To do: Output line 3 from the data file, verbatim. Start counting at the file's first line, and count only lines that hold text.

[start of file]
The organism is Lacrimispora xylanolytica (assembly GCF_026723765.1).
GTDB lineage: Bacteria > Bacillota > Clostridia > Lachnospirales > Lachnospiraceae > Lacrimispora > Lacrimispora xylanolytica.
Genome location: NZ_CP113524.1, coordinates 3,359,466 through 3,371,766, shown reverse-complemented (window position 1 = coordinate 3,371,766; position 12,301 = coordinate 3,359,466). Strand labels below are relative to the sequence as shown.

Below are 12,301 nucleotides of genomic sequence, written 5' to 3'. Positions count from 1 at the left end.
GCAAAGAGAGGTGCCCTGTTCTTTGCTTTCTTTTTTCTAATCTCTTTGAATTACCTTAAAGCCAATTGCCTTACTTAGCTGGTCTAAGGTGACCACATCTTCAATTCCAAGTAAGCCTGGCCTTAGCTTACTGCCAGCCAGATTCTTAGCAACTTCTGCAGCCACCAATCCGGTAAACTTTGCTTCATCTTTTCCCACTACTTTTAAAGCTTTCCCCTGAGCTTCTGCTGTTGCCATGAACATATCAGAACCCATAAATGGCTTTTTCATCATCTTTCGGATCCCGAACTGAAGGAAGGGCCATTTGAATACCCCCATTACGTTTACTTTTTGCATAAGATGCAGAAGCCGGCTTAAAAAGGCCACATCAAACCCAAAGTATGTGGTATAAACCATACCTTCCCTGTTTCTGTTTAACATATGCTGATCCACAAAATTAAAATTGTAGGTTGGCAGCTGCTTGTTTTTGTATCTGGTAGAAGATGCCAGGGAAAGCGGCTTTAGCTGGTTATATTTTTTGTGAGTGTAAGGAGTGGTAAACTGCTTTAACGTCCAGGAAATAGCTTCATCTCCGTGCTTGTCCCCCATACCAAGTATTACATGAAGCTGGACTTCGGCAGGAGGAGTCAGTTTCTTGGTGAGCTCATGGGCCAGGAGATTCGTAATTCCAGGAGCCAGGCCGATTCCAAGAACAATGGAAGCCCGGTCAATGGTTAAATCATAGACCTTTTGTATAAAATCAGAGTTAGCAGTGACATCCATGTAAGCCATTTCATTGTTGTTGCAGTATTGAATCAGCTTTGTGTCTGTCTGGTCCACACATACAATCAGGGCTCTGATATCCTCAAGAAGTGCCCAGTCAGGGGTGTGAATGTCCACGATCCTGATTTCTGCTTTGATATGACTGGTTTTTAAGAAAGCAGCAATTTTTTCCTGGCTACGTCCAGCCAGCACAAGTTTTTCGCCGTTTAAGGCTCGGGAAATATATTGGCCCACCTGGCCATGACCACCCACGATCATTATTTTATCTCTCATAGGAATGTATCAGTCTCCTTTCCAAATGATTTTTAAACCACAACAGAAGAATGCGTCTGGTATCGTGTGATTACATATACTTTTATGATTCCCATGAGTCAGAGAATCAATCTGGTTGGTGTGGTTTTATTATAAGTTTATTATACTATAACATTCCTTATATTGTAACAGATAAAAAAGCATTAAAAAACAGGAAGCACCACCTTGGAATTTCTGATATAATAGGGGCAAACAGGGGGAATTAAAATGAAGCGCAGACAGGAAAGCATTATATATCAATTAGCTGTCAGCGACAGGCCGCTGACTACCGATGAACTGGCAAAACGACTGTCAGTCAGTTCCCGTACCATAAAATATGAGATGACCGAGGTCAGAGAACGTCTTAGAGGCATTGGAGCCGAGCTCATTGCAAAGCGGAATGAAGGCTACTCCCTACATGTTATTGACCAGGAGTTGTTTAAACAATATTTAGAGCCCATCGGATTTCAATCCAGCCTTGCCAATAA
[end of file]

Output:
Genome location: NZ_CP113524.1, coordinates 3,359,466 through 3,371,766, shown reverse-complemented (window position 1 = coordinate 3,371,766; position 12,301 = coordinate 3,359,466). Strand labels below are relative to the sequence as shown.